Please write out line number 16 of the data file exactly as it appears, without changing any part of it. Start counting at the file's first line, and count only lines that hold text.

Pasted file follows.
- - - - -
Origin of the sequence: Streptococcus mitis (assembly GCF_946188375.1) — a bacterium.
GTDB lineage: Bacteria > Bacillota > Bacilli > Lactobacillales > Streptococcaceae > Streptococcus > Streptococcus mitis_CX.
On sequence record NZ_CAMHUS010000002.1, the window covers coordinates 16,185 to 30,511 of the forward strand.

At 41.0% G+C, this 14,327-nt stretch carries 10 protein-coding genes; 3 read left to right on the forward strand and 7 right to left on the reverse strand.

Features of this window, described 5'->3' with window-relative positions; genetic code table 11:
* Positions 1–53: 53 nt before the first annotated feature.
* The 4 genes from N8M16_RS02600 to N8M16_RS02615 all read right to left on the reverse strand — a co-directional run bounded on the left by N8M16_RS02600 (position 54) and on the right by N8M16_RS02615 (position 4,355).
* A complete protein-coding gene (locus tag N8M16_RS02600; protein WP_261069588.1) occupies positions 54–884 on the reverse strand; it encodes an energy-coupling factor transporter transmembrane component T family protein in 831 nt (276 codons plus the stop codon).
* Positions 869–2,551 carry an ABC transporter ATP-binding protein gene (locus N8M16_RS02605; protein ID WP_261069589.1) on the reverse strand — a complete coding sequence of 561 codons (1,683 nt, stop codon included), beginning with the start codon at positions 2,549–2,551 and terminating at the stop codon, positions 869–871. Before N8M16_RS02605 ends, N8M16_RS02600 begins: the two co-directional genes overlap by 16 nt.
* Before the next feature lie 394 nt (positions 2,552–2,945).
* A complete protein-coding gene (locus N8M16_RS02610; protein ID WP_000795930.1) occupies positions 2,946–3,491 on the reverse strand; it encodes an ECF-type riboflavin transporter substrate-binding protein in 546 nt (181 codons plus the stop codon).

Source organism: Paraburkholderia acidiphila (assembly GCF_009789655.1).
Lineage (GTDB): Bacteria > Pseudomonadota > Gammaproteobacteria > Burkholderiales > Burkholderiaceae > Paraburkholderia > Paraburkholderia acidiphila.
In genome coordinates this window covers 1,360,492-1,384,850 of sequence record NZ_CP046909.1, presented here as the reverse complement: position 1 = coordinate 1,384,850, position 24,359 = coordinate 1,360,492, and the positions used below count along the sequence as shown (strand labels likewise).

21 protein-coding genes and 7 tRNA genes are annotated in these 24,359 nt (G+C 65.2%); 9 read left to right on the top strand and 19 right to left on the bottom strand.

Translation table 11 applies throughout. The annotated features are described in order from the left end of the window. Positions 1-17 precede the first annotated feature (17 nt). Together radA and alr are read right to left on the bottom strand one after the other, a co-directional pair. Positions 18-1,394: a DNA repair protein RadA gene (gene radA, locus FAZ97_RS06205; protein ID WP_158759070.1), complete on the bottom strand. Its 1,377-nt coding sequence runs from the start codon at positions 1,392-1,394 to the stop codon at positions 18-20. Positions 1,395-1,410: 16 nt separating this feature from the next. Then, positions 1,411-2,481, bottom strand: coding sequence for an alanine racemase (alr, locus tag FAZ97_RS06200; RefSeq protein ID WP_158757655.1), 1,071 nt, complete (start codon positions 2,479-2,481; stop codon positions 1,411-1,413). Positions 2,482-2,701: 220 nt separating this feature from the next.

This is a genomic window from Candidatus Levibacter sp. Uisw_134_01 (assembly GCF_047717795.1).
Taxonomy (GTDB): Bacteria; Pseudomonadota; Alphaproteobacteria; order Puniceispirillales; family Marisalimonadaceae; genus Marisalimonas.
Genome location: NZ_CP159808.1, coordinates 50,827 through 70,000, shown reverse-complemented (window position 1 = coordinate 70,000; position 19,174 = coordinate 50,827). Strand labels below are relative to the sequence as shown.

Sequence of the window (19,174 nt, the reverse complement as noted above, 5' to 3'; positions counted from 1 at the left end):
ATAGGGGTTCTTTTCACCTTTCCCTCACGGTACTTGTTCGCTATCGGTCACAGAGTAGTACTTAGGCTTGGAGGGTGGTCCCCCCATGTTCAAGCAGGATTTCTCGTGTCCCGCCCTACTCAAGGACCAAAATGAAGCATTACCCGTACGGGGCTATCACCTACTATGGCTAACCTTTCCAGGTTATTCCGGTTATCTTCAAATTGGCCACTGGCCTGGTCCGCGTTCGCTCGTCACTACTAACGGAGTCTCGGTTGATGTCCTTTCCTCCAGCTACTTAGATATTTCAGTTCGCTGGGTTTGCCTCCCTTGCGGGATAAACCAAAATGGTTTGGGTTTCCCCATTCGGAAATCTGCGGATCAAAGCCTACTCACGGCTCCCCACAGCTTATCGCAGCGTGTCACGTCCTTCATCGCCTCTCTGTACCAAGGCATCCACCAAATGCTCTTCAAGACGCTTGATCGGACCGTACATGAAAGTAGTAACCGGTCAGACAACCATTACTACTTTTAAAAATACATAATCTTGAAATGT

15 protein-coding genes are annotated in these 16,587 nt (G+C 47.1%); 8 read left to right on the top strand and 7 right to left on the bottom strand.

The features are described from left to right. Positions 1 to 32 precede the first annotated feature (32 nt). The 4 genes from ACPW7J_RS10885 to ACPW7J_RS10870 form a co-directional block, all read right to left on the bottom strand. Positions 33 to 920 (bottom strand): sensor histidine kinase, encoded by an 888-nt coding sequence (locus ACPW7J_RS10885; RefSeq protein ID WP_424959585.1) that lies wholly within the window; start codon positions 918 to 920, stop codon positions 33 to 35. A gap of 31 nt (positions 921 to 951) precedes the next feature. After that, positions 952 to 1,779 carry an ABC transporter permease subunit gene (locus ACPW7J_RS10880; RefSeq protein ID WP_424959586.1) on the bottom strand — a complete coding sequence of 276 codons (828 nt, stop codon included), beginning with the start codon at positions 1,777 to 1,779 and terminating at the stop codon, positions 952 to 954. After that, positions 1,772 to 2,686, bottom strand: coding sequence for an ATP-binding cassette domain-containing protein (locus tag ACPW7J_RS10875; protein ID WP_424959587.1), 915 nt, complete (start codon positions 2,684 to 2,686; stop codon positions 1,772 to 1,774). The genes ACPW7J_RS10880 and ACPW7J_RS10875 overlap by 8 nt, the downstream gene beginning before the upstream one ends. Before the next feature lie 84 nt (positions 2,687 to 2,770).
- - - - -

Translation table 11 applies throughout. The annotated features are described in order from the left end of the window. Positions 1-17 precede the first annotated feature (17 nt). Together radA and alr are read right to left on the bottom strand one after the other, a co-directional pair. Positions 18-1,394: a DNA repair protein RadA gene (gene radA, locus FAZ97_RS06205; protein ID WP_158759070.1), complete on the bottom strand. Its 1,377-nt coding sequence runs from the start codon at positions 1,392-1,394 to the stop codon at positions 18-20. Positions 1,395-1,410: 16 nt separating this feature from the next. Then, positions 1,411-2,481, bottom strand: coding sequence for an alanine racemase (alr, locus tag FAZ97_RS06200; RefSeq protein ID WP_158757655.1), 1,071 nt, complete (start codon positions 2,479-2,481; stop codon positions 1,411-1,413). Positions 2,482-2,701: 220 nt separating this feature from the next.